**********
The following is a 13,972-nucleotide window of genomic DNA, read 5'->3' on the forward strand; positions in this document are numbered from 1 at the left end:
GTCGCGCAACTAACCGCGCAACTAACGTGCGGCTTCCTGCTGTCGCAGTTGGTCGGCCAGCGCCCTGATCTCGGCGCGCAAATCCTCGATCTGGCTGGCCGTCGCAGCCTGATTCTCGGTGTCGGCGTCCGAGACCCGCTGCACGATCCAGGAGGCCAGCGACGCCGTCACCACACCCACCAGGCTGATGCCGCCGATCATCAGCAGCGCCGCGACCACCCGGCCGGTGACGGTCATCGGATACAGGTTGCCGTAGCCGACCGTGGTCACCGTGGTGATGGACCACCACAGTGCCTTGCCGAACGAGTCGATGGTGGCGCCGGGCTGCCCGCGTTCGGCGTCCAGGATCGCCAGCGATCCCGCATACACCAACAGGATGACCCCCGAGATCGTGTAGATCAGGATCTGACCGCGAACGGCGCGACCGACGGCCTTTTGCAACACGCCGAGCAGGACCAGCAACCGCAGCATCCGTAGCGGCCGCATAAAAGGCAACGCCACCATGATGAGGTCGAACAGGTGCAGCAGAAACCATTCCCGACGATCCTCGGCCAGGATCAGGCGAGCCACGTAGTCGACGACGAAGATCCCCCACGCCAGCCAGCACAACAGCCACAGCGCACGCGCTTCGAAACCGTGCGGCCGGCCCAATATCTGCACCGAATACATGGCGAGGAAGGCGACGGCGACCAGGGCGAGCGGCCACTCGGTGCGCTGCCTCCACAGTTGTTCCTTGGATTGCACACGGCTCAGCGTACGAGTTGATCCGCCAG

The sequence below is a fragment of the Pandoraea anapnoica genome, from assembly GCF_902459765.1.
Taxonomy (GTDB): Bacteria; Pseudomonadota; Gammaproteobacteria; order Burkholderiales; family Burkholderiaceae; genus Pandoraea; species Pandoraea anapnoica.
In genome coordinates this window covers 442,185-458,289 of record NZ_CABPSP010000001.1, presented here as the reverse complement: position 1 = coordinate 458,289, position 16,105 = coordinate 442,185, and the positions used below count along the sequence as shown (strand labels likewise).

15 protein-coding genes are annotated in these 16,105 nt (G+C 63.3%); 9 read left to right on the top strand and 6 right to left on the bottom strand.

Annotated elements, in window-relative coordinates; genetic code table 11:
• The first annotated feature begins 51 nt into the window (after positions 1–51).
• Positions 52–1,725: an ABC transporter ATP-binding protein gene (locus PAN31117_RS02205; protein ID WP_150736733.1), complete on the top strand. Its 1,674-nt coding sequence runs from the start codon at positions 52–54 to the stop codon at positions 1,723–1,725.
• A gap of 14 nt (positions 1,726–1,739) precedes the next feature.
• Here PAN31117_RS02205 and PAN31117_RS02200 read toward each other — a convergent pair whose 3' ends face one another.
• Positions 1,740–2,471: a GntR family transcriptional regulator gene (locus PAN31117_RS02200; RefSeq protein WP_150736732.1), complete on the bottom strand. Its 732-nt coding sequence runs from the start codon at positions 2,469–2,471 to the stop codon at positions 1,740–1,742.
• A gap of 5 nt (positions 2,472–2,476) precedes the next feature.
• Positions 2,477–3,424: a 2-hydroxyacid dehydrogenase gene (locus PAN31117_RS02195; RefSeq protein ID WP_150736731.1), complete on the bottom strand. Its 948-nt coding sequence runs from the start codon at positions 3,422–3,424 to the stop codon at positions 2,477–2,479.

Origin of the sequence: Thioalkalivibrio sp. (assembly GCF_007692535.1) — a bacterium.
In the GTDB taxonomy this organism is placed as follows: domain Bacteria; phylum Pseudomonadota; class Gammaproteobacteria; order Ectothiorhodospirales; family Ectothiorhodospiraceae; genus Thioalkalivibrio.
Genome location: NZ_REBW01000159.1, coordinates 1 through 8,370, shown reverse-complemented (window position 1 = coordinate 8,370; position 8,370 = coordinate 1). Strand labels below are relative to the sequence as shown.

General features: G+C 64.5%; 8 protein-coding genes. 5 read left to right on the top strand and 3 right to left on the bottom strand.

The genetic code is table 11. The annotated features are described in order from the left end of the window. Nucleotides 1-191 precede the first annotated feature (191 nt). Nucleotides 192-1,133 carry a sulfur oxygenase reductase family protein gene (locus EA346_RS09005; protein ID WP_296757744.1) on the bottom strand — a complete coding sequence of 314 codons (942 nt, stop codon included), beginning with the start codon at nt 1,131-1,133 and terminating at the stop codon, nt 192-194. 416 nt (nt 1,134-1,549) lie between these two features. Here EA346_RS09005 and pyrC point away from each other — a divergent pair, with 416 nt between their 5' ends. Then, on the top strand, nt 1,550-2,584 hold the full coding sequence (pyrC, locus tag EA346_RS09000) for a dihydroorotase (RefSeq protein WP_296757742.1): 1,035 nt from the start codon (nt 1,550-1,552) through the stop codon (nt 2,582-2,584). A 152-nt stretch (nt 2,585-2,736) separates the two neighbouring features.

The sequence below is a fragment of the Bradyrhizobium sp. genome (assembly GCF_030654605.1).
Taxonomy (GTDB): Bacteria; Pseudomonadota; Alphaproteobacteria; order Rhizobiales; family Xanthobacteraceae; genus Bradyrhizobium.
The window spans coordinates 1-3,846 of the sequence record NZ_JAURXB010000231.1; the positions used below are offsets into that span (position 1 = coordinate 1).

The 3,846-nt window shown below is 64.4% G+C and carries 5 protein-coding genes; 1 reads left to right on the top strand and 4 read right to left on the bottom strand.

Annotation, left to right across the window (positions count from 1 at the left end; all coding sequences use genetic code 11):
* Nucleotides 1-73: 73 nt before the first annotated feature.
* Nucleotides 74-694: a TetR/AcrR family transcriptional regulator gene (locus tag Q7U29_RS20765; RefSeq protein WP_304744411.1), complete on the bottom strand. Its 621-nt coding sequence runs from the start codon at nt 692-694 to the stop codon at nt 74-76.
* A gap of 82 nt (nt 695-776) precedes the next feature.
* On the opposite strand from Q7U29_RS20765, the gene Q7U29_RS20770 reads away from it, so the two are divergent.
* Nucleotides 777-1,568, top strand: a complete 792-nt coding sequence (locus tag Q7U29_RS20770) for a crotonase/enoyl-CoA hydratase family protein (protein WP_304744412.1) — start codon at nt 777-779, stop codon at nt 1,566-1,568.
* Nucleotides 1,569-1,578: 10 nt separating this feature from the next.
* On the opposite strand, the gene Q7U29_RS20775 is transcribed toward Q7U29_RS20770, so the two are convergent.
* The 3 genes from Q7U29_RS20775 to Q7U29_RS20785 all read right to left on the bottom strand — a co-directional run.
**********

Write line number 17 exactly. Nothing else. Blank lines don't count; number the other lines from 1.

Genome location: NZ_REBW01000159.1, coordinates 1 through 8,370, shown reverse-complemented (window position 1 = coordinate 8,370; position 8,370 = coordinate 1). Strand labels below are relative to the sequence as shown.